The buses go very fast on the highway, with sudden braking when someone is waving on the side of the road signaling drivers to stop. Outside of the city buses actually race each other, as to whom will pick up most passengers at the next stop. Because of these frequent stops and traffic jams around highway construction zones, it took us 45 minutes to get out of the city and another hour or so before we arrived in Concordia, distance of only ~40 km.
It was also interesting how they collect money from passengers. Within the city limits, passengers pay their fare when they enter the bus. These ‘long distance’ buses collect their fares when people are exiting the bus. I still don’t understand how the driver remembers when and where someone entered the bus and how much should they pay. We paid our fare at the end in Concordia, and it was only $30 pesos per person. Absolutely no other gringos on the bus. Where we noticed?? Women with children without fail were helped by other passengers, total strangers, who held the children or helped the family get settled.
Concordia offers a unique mountain village outing near Mazatlán for those seeking to experience authentic Mexico culture. Once known as San Sebastian, Concordia is set in the Sierra Madre Mountains just off the Durango Highway. In Concordia, delight in the talented hand crafted works of furniture makers and potters, many who still work in the ancient pre-Columbian style.
We walked around the ‘El Centro’, stopped at the local museum and had a satisfying lunch at ‘El Granero’ restaurant complete with a cold ‘Pacifico’ serveza. To see what we wanted to see here we needed only about 3 hours. It was time to make decision if we wanted to go back to Mazatlán or continue our journey and visit small mountain village of Copala, only 20 km up the road in Sierra Madre Mountains.
Copala by bus
We decided to continue, and to get on the bus that will take us to Copala, we had to walk from the main Concordia plaza back to the highway, where we first got off of the Mazatlán bus. There we asked people which bus will take us to Copala, and were advised to take ‘La Palmita’ bus. We were lucky and ‘La Palmita’ bus arrived within minutes. In the bus we asked the driver to stop at Copala, as we were not sure if he was planning to do that. Not only did he stop, he made an exceptional favor and turn from the main highway onto a cobblestone road a kilometer or so into the village center just because of us. We were the only passengers who got off in Copala.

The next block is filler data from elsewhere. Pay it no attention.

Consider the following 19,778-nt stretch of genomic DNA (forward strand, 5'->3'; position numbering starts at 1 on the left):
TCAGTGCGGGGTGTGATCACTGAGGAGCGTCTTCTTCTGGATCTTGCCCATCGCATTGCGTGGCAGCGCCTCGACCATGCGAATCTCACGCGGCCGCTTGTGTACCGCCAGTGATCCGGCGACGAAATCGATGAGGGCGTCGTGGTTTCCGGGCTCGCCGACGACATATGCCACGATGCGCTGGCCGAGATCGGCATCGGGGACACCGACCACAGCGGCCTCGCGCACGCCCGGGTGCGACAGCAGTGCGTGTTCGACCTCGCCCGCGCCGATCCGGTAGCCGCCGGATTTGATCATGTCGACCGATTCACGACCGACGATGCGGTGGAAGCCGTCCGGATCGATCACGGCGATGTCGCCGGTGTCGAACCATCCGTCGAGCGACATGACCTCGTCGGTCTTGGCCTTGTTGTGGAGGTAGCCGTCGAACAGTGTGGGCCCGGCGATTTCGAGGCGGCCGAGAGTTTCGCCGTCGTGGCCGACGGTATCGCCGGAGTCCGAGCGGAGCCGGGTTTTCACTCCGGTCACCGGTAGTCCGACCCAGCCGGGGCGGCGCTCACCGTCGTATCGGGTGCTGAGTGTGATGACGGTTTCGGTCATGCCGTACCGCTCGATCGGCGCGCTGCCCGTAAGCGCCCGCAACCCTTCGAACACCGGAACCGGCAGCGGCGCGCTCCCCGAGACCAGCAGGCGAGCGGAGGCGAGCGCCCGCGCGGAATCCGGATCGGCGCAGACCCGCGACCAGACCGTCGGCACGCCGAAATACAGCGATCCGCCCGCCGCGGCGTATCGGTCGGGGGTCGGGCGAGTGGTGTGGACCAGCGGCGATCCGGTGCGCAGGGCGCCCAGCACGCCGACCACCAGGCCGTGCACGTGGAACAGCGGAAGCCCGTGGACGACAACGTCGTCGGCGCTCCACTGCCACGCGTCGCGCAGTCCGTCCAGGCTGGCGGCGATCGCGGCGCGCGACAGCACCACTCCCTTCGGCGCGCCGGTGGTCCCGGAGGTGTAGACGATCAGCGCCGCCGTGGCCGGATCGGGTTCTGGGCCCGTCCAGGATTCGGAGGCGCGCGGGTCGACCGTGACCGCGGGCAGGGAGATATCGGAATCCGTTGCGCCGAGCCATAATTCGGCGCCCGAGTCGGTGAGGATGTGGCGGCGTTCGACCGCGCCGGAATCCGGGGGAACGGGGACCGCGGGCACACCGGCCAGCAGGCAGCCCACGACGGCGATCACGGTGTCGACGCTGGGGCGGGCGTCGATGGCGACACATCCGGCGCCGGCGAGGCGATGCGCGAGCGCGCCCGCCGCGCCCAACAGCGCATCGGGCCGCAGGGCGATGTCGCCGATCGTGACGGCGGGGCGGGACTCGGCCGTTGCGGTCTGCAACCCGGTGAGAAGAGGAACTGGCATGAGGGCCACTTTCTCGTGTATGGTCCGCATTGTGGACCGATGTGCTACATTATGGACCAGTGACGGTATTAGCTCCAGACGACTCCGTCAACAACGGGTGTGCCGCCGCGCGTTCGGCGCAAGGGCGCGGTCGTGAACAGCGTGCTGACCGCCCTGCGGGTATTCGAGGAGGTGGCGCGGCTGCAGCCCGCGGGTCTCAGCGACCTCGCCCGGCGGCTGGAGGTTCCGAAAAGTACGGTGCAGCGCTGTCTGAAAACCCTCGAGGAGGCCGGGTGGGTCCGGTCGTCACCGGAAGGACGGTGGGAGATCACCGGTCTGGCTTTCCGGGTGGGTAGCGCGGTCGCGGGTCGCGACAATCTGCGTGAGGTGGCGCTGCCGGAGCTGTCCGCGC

Similar to Concordia, Copala is another charming colonial village set in the Sierra Madre Mountains. Soon after our arrival, several children surrounded us wanting to sell woodcarvings made locally in Copala. They even offered to take pictures for a tip, which we gladly accepted.
We took a breathtaking view on the mountain scenery around us. It was beautiful. Copala was a noted mining town hundreds of years yet is still beautifully preserved and its 600 residents lead a life that is little changed from the 16th Century. It was founded in 1565 and produced tons of silver in the late 19th century. Now it is a small, picturesque tourist town, with cobblestone streets and white houses on rolling hills.
Strolling charming cobblestone streets, we walked past brick factories, rustic bakery, San José Church and its tiny square, and Saint Sebastián Church. Among the inhabitants are some retired Americans and Canadians. On the way out of this village we met one American resident (Kent) who lives there. He was very friendly and even invited us into his house. Later on he helped us get a local taxi (Auriga), as the next Concordia bus was not scheduled to arrive in this unique remote village for next several hours.
Back to Concordia in ‘Auriga’
From Copala we traveled back to Concordia in the back of one ‘Auriga’ – small red pickup track. Aurigas are red pickup trucks that have covered roofs and benches on either side that can fit up to 8 people. With us on the bench for this short trip was a local woman and her young son. They didn’t speak English, but we communicated well as the lady was very pleasant and polite person. The cost was only 35 pesos per person, and within half an hour we were boarding bus in Concordia that would take us back to Mazatlán.
Who knew that there was so much to see around Mazatlán! I wonder how many fly in tourists are able to see a little bit of the real Mexico while they are here. Yes Mexico is a madhouse, but a fun-madhouse. People are friendly and joyful. Mazatlán has been a great experience!
Have a good and healthy season.
Follow Zdenko’s Corner on Facebook !